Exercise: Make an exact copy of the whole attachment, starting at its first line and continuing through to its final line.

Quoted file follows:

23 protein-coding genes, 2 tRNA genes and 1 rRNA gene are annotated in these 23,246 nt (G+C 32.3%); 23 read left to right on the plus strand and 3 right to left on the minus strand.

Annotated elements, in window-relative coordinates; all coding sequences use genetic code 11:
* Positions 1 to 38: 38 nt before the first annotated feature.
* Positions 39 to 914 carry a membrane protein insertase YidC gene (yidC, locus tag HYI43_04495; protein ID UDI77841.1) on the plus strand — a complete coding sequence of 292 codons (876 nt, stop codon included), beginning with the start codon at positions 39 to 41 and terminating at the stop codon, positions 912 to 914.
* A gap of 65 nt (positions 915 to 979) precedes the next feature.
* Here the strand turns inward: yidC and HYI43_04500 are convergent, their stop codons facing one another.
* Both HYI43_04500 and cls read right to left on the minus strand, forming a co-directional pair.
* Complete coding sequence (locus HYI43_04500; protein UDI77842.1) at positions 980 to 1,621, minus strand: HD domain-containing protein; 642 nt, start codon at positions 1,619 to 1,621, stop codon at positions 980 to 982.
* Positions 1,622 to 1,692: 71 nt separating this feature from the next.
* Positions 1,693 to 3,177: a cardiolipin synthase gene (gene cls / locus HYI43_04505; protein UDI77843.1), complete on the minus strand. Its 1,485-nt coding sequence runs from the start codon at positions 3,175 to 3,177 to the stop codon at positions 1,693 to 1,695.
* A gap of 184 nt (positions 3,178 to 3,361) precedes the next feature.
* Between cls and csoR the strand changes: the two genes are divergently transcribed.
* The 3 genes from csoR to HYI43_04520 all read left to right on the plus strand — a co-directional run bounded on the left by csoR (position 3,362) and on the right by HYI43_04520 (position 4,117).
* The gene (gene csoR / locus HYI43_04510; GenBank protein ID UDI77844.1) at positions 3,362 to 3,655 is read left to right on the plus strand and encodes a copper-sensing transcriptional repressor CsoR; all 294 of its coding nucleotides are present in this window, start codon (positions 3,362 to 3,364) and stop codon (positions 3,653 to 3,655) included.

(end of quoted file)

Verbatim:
23 protein-coding genes, 2 tRNA genes and 1 rRNA gene are annotated in these 23,246 nt (G+C 32.3%); 23 read left to right on the plus strand and 3 right to left on the minus strand.

Annotated elements, in window-relative coordinates; all coding sequences use genetic code 11:
* Positions 1 to 38: 38 nt before the first annotated feature.
* Positions 39 to 914 carry a membrane protein insertase YidC gene (yidC, locus tag HYI43_04495; protein ID UDI77841.1) on the plus strand — a complete coding sequence of 292 codons (876 nt, stop codon included), beginning with the start codon at positions 39 to 41 and terminating at the stop codon, positions 912 to 914.
* A gap of 65 nt (positions 915 to 979) precedes the next feature.
* Here the strand turns inward: yidC and HYI43_04500 are convergent, their stop codons facing one another.
* Both HYI43_04500 and cls read right to left on the minus strand, forming a co-directional pair.
* Complete coding sequence (locus HYI43_04500; protein UDI77842.1) at positions 980 to 1,621, minus strand: HD domain-containing protein; 642 nt, start codon at positions 1,619 to 1,621, stop codon at positions 980 to 982.
* Positions 1,622 to 1,692: 71 nt separating this feature from the next.
* Positions 1,693 to 3,177: a cardiolipin synthase gene (gene cls / locus HYI43_04505; protein UDI77843.1), complete on the minus strand. Its 1,485-nt coding sequence runs from the start codon at positions 3,175 to 3,177 to the stop codon at positions 1,693 to 1,695.
* A gap of 184 nt (positions 3,178 to 3,361) precedes the next feature.
* Between cls and csoR the strand changes: the two genes are divergently transcribed.
* The 3 genes from csoR to HYI43_04520 all read left to right on the plus strand — a co-directional run bounded on the left by csoR (position 3,362) and on the right by HYI43_04520 (position 4,117).
* The gene (gene csoR / locus HYI43_04510; GenBank protein ID UDI77844.1) at positions 3,362 to 3,655 is read left to right on the plus strand and encodes a copper-sensing transcriptional repressor CsoR; all 294 of its coding nucleotides are present in this window, start codon (positions 3,362 to 3,364) and stop codon (positions 3,653 to 3,655) included.